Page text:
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What is an Interstate Compact?

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  • Written By: Jason C. Chavis
  • Edited By: Bronwyn Harris
  • Last Modified Date: 25 August 2016
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An interstate compact is a documented agreement between various individual states within the United States. These agreements can be instituted by two or more governments. The goal of an interstate compact is to manage or supplement uniform factors or features that the states have in common. Basically they are put into place in areas which it is in the best interest of the parties to control or promote certain aspects of the economy or infrastructure.

While many states create agreements with each other, there is a federal mandate that limits the cooperation between the governments. According to Article One, Section 10 of the US Constitution, “no state shall enter into an agreement or compact with another state.” This is presumed by the judiciary to be an effort to centralize power with the federal government. It also helped stave off the American Civil War for decades after the establishment of the country. To circumvent this mandate, all interstate compacts must receive approval from the US Congress.

The concept of an interstate compact is often criticized by different parties due to its creation of new government agencies. When an interstate compact is created, it needs to be funded and administered by governmental bodies in order to ensure that it is operating properly. Those who don't support a larger government often speak out against these provisions. Despite this fact, much of the constituency benefits from these provisions.

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The process of establishing an interstate compact first begins with an identification of common interests or problems between two or more states. Generally, representatives from the governments work together to determine the best way to coordinate efforts and find a way to fund the necessary agencies that are to be established. The agreement is drafted and ratified by the various legislative and executive bodies within the states themselves. Finally, the agreement is sent to Congress, often via the representatives from the states. Usually, very little debate is held regarding an interstate compact and it passes by vote on the floors of the House of Representatives and the Senate.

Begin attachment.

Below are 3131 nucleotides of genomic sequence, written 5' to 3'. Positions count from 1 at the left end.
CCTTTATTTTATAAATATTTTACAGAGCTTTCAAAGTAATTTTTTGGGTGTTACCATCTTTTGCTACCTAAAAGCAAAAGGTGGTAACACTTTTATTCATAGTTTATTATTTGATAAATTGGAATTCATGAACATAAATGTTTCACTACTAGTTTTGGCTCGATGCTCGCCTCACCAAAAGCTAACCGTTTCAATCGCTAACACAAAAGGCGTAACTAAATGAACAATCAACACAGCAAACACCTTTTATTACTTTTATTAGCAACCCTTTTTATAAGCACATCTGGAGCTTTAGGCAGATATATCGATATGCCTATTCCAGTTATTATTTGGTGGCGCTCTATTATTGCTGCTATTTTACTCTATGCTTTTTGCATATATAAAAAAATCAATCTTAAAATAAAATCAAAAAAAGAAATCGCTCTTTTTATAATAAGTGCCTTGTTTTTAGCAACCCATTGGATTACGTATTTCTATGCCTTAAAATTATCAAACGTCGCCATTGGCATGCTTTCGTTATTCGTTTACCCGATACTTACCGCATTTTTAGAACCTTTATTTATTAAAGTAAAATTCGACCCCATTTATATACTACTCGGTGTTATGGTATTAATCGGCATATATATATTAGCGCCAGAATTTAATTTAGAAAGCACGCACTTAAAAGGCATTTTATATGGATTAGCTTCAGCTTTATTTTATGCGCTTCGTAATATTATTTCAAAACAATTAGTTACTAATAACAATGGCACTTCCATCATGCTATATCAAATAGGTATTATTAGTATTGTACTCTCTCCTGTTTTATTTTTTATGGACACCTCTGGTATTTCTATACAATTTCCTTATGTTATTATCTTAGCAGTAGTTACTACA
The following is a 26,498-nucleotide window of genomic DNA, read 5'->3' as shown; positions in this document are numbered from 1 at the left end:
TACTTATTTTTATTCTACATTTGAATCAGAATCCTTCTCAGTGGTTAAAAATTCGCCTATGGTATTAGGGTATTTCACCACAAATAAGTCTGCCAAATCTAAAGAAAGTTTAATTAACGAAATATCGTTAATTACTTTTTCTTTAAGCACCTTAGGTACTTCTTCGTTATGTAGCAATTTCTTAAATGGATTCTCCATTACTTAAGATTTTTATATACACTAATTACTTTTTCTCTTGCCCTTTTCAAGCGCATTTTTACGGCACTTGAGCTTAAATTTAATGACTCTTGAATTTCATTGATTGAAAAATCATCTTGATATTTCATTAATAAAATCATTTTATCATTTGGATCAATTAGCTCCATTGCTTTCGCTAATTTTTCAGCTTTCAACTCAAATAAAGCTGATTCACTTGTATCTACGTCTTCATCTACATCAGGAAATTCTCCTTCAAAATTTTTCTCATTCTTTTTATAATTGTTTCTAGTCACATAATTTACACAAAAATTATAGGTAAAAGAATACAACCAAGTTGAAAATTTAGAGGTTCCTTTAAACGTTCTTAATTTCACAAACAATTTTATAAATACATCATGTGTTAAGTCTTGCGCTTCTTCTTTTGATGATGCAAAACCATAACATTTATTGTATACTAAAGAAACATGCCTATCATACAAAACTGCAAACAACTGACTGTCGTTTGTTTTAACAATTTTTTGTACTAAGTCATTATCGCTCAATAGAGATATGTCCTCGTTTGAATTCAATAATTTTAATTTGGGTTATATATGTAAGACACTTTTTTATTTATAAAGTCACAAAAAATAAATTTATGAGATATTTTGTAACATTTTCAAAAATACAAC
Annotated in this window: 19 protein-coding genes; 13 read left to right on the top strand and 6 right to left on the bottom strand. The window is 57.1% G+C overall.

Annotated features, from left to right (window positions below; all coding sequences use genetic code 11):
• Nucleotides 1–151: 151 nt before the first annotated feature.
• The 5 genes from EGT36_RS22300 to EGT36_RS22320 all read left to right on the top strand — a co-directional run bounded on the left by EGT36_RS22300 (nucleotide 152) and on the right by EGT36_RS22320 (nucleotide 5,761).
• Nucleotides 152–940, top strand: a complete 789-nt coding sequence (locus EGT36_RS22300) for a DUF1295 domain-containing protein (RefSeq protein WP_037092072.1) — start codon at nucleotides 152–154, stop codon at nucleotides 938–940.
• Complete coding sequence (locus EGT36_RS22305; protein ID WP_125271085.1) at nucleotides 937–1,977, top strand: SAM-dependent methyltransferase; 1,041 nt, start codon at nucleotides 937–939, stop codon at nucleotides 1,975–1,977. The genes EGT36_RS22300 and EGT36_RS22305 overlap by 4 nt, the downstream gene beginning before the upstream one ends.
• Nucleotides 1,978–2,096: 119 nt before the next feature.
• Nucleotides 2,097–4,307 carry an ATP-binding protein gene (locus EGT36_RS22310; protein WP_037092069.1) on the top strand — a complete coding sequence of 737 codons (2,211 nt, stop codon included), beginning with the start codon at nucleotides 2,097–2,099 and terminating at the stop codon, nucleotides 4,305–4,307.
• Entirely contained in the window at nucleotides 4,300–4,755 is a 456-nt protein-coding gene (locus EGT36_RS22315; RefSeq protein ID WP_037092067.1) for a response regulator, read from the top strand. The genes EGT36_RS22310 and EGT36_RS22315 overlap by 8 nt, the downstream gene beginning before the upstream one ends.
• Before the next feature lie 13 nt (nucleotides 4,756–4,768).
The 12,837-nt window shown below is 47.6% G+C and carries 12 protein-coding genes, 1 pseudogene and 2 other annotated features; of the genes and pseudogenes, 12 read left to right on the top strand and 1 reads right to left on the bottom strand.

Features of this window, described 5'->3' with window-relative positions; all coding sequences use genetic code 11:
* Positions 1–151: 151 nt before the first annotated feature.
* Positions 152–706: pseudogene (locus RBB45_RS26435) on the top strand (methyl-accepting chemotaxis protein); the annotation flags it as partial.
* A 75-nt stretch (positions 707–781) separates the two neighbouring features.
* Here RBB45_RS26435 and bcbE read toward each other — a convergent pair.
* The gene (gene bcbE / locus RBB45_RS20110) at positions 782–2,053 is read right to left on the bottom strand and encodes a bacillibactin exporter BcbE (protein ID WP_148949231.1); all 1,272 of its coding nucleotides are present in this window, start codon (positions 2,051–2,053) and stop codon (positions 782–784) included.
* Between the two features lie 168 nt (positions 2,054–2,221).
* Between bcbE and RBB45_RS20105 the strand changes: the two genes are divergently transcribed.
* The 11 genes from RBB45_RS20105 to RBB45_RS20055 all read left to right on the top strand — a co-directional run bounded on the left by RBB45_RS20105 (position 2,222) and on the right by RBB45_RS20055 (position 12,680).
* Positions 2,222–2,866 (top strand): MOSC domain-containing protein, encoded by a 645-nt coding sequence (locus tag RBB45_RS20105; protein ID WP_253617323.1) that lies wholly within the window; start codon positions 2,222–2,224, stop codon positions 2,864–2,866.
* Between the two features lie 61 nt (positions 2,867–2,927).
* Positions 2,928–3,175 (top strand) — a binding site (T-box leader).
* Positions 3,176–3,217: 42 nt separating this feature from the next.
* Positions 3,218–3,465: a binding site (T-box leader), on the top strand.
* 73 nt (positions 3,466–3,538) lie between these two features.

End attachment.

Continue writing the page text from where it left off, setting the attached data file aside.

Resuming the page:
Examples of interstate compacts can be found all over the country. There are 22 different agreements in operation in the US. Major agreements include the Gulf States Marine Fisheries Commission between Florida, Alabama, Mississippi, Louisiana and Texas, which controls the fishing industry in the region and the Connecticut River Valley Flood Control Commission between New Hampshire, Vermont, Connecticut and Massachusetts, which manages flood conditions along the river.

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anon336281
Post 5

I have a question. I live in Missouri and I have a case in Illinois. I was in the middle of a custody battle with the father when the father got busted with a meth lab. I was totally overlooked in the whole process and the state of Illinois took custody of my son.

Illinois is saying that I have to move back to Illinois to get my son. Would it be possible to get an interstate compact and if so, how hard would this process be for me?

aplenty
Post 4

What is an ICPC interstate compact and what does it have to do with adoption? How would a family member go about adopting another family members child from another state should the child's birth parent pass away?